Once the offensive player gets to this point, he has to make a choice to dribble toward the basket or pass, where help defenders from the post and the point can dig down and help slow his progress until the trailing defender can catch up.

That’s the basic concept, now let’s check it out on tape.

You can see the lock and trail in action here by the Mavericks against Golden State. Klay Thompson is at the right elbow looking to come of a screen from Draymond Green.

The defender goes up and over to prevent him from getting the shot at the top of the arc, then the help defender comes off of Green to stop the drive before they eventually make a full switch.

Even when players are behind on a play, it can be an effective tool to run guys off the line, especially when it’s mixed with a soft ICE coverage. Rodney Hood is pretty far behind Devin Booker when this play starts, but look at how razor thin he’s cutting this angle off the screen to pressure Booker at the arc.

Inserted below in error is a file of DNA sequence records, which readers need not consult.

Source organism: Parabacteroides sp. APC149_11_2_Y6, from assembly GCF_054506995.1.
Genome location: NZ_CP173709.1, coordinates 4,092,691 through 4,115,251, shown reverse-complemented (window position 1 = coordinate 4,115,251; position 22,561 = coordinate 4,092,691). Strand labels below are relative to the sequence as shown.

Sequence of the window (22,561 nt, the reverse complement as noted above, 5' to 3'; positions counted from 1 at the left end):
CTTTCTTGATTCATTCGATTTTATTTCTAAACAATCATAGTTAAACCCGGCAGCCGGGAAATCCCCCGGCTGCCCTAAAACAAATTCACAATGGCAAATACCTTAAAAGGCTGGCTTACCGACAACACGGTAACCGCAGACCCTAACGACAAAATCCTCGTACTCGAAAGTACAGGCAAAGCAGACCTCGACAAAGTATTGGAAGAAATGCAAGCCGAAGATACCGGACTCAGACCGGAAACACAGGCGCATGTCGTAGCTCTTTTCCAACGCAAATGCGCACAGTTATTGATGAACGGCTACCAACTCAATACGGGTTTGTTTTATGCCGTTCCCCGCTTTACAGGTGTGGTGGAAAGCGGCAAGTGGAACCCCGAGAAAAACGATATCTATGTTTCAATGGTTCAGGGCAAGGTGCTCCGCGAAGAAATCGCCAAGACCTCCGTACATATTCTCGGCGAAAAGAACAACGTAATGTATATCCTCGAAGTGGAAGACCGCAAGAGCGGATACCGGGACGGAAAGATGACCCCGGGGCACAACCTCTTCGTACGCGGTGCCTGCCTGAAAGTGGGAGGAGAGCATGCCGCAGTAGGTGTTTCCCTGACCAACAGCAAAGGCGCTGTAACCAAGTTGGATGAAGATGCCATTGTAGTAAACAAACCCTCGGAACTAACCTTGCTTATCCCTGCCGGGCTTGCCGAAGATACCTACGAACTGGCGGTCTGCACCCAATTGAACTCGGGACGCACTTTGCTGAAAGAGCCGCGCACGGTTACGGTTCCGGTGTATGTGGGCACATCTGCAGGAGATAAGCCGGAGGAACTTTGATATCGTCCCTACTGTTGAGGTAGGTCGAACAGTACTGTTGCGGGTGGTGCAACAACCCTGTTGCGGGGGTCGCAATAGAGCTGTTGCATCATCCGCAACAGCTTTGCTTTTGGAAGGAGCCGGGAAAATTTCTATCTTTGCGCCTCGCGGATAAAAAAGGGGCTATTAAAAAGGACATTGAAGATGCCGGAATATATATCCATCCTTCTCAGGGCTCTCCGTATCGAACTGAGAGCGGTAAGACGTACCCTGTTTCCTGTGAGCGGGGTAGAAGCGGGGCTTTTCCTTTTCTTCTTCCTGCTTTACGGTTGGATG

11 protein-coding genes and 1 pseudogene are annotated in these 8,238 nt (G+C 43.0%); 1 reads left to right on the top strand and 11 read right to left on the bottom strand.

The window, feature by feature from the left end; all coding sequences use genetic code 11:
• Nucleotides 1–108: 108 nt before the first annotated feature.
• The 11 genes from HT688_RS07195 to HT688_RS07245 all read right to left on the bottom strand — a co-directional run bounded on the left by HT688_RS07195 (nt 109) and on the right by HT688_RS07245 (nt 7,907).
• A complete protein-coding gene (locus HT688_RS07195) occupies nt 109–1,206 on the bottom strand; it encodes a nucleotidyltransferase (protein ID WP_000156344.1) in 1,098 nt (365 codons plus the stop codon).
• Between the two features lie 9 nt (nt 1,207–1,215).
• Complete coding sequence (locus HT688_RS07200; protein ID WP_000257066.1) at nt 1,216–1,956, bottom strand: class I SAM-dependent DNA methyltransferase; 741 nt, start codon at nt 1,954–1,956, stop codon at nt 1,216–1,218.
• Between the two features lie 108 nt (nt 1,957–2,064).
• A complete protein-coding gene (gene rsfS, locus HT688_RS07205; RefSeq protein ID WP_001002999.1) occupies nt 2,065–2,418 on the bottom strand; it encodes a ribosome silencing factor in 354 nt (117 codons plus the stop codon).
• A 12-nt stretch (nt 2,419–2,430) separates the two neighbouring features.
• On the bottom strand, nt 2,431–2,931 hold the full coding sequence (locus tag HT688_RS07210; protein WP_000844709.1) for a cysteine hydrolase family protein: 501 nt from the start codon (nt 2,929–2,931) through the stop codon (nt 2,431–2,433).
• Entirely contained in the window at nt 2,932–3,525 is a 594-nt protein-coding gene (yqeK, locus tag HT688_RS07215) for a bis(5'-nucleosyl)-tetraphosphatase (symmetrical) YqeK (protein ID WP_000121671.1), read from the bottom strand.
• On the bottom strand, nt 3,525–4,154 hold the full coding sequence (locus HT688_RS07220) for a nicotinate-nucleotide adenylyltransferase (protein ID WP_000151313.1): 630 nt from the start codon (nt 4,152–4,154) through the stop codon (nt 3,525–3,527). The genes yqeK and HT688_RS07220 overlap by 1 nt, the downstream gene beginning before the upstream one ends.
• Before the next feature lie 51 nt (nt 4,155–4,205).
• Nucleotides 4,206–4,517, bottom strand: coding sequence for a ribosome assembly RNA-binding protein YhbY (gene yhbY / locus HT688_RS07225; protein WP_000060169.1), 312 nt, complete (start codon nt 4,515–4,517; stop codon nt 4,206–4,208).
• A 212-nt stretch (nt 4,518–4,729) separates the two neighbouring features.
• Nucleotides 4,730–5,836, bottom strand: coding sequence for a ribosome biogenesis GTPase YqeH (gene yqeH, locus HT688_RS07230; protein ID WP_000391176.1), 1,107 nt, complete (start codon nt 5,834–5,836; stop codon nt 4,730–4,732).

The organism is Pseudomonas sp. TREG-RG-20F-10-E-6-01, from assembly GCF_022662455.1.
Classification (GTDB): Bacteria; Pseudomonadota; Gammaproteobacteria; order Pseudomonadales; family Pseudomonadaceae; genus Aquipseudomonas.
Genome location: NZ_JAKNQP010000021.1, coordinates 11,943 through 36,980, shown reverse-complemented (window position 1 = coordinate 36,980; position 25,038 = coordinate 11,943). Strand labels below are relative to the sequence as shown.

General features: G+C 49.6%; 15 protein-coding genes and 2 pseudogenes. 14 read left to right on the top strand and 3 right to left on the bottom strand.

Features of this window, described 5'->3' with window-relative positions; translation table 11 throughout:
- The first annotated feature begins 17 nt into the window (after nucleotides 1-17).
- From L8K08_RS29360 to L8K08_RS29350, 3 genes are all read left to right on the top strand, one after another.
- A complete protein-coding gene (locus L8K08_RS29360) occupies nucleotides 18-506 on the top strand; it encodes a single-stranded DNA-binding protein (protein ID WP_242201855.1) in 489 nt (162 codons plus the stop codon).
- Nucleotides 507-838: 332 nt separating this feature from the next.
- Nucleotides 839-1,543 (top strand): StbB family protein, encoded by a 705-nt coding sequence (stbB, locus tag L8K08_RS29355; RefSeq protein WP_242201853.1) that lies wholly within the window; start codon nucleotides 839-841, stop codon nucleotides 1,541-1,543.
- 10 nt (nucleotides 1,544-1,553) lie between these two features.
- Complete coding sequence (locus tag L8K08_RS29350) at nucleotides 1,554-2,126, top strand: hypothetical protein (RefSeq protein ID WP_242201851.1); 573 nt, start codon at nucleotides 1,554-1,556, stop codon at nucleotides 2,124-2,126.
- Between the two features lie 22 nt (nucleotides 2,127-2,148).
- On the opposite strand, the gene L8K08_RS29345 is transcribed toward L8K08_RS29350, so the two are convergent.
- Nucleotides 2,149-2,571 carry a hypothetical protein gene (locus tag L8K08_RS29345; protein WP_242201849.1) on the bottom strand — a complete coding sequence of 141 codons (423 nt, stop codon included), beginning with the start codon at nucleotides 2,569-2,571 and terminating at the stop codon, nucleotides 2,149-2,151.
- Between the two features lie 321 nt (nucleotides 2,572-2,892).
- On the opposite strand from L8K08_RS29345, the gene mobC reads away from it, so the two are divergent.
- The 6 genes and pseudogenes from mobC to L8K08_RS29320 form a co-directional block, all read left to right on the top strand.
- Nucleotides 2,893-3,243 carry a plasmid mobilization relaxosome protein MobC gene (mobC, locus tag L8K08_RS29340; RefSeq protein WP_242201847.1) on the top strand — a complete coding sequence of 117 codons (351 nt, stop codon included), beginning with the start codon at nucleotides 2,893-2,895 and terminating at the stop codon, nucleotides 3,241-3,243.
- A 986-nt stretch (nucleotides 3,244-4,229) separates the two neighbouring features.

That’s mixed with an open invitation thanks to this pick-and-roll coverage by Derrick Favors, and Booker takes the bait as he moves toward a midrange shot.

Finally we have the Raptors trying to get DeMar DeRozan off a stagger screen coming to the near side of the floor. Andre Iguodala is down low with him, and doesn’t go over the top, instead locking and trailing to prevent a corner three.

As Iguodala trails, JaVale McGee comes off his man to stunt on DeRozan long enough for Iggy to recover.

That’s the basics of the lock and trail. It’s an alternative to switching screens or cutting underneath them, and now if you hear someone using that terminology, you’ll know that it’s a way for teams to run 3-point shooters off the arc and into the teeth of the defense by coming over the top of screens.

Pacers erase 17-point deficit to take 2-1 lead over Cavs